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Fixing invalid polygon geometries

Invalid geometries can cause a lot of headache: from missing features to odd analysis results.

This post aims to illustrate one of the most common issues and presents an approach that can help with these errors.

The dataset used for this example is the Alaska Shapefile from the QGIS sample data:

This dataset has a couple of issues. One way to find out if a dataset contains errors is the Check Validity tool in the Processing toolbox:

If there are errors, a layer called Error output will be loaded. In our case, there are multiple issues:

If we try to use this dataset for spatial analysis, there will likely be errors. For example, using the Fixed distance buffer tool results in missing features:

Note the errors in the Processing log message panel:

Feature ### has invalid geometry. Skipping ...

So what can we do?

In my experience, GRASS can work wonders for fixing these kind of issues. The idea is to run v.buffer.distance with the distance set to zero:

This will import the dataset into GRASS and run the buffer algorithm without actually growing the polygons. Finally, it should export a fixed version of the geometries:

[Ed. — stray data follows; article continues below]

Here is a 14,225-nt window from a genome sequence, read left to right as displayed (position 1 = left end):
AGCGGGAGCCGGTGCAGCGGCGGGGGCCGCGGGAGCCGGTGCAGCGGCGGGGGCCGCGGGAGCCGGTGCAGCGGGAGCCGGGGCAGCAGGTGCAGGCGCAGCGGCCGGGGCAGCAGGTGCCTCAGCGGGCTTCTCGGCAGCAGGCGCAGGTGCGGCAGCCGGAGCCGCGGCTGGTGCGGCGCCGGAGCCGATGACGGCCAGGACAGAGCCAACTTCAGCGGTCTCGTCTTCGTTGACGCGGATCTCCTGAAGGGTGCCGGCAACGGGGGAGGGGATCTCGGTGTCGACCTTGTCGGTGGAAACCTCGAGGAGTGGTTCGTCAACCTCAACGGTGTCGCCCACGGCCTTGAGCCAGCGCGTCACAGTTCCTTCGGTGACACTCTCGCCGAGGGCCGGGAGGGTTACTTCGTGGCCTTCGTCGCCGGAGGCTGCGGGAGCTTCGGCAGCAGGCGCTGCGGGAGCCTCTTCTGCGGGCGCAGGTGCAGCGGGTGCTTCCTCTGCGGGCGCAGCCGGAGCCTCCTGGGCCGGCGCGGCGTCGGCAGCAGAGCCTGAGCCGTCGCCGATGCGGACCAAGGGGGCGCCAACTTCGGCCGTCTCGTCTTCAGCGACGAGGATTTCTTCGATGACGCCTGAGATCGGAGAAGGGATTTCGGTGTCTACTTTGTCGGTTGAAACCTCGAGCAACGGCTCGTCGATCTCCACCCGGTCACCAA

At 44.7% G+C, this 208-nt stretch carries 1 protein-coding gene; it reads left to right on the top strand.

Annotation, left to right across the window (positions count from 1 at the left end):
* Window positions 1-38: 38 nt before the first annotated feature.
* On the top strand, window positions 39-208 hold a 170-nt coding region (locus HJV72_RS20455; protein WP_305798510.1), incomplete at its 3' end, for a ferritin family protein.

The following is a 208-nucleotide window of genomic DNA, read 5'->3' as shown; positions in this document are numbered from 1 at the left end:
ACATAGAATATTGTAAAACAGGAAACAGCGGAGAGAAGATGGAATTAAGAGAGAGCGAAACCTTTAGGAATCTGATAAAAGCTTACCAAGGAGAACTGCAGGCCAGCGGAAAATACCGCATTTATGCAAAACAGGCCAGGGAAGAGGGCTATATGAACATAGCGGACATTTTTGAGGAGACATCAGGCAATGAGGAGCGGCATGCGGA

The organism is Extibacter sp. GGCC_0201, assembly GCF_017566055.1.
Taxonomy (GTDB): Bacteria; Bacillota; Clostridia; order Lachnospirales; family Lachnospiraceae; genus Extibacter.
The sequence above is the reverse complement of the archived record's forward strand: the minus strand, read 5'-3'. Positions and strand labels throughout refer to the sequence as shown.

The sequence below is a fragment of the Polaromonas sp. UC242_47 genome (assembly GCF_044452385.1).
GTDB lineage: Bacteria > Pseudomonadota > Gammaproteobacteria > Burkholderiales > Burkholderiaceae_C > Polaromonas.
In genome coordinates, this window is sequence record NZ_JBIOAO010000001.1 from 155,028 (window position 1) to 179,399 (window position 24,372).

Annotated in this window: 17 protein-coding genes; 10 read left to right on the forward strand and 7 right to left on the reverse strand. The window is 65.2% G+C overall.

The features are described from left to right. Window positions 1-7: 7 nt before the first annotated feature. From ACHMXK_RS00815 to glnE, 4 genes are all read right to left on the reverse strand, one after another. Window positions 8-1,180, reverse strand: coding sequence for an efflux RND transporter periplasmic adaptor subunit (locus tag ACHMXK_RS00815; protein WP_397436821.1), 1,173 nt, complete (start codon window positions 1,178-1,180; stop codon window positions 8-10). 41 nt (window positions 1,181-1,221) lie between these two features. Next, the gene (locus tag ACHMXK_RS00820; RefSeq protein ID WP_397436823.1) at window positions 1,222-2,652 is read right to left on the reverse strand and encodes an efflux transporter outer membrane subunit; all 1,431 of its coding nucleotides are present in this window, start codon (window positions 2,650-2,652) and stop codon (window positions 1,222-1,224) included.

A quick validity check with the Check validity tool confirms that there are no issues left.

 

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8 comments
  1. Morten Agerlin said:

    Smart trick – will try that next time I run into the problem.

    It could be worth also mentioning the Grass algorithm v.clean with bpol as selected cleaning tool in processing.

    Typical errors are polygon borders intersecting itself – here I often have had to correct it by manual editing…

    There is also a plugin called “prepair” for Processing to repair “broken” GIS polygons, but I have not had any big success using that.

    • Thanks for sharing!
      GRASS v.clean is very powerful indeed. I’ve used it a couple of times for more involved issues.

  2. Jarosław Sadowski said:

    Anita thanks for sharing this idea!

    I found another interesting one, seems so simple to use as “repair geometry” in ArcMap: https://youtu.be/BqJbVh_OqCE

    I wonder did you try it and what do you think about this approach

  3. Kurt said:

    Had bad luck with my trials, in one case it even crashed grass

  4. Hi Anita,

    My name is Anuj Agarwal. I’m Founder of Feedspot.

    I would like to personally congratulate you as your blog Free and Open Source GIS Ramblings has been selected by our panelist as one of the Top 60 GIS Blogs on the web.

    http://blog.feedspot.com/gis_blogs/

    I personally give you a high-five and want to thank you for your contribution to this world. This is the most comprehensive list of Top 60 GIS Blogs on the internet and I’m honored to have you as part of this!

    Also, you have the honor of displaying the badge on your blog.

    Best,
    Anuj

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